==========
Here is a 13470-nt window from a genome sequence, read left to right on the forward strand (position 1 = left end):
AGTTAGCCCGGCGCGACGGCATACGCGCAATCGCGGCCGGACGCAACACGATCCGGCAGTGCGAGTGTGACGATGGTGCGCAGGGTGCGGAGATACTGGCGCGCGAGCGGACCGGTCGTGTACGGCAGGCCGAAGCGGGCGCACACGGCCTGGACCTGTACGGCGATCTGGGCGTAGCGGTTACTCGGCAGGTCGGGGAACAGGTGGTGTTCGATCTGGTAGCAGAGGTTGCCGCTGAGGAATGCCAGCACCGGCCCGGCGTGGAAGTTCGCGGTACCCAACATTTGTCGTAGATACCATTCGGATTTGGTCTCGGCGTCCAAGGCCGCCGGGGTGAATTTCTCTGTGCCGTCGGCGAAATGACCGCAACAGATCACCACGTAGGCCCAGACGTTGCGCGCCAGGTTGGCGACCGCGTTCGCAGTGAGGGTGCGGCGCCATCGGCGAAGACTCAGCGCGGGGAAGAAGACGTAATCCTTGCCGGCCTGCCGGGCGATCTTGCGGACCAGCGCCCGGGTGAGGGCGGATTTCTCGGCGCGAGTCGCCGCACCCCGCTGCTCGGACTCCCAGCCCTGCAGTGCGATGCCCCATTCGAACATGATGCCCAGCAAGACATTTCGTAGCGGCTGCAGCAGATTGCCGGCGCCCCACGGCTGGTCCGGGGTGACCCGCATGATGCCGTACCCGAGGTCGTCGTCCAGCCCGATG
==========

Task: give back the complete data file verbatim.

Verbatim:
Here is a 13470-nt window from a genome sequence, read left to right on the forward strand (position 1 = left end):
AGTTAGCCCGGCGCGACGGCATACGCGCAATCGCGGCCGGACGCAACACGATCCGGCAGTGCGAGTGTGACGATGGTGCGCAGGGTGCGGAGATACTGGCGCGCGAGCGGACCGGTCGTGTACGGCAGGCCGAAGCGGGCGCACACGGCCTGGACCTGTACGGCGATCTGGGCGTAGCGGTTACTCGGCAGGTCGGGGAACAGGTGGTGTTCGATCTGGTAGCAGAGGTTGCCGCTGAGGAATGCCAGCACCGGCCCGGCGTGGAAGTTCGCGGTACCCAACATTTGTCGTAGATACCATTCGGATTTGGTCTCGGCGTCCAAGGCCGCCGGGGTGAATTTCTCTGTGCCGTCGGCGAAATGACCGCAACAGATCACCACGTAGGCCCAGACGTTGCGCGCCAGGTTGGCGACCGCGTTCGCAGTGAGGGTGCGGCGCCATCGGCGAAGACTCAGCGCGGGGAAGAAGACGTAATCCTTGCCGGCCTGCCGGGCGATCTTGCGGACCAGCGCCCGGGTGAGGGCGGATTTCTCGGCGCGAGTCGCCGCACCCCGCTGCTCGGACTCCCAGCCCTGCAGTGCGATGCCCCATTCGAACATGATGCCCAGCAAGACATTTCGTAGCGGCTGCAGCAGATTGCCGGCGCCCCACGGCTGGTCCGGGGTGACCCGCATGATGCCGTACCCGAGGTCGTCGTCCAGCCCGATG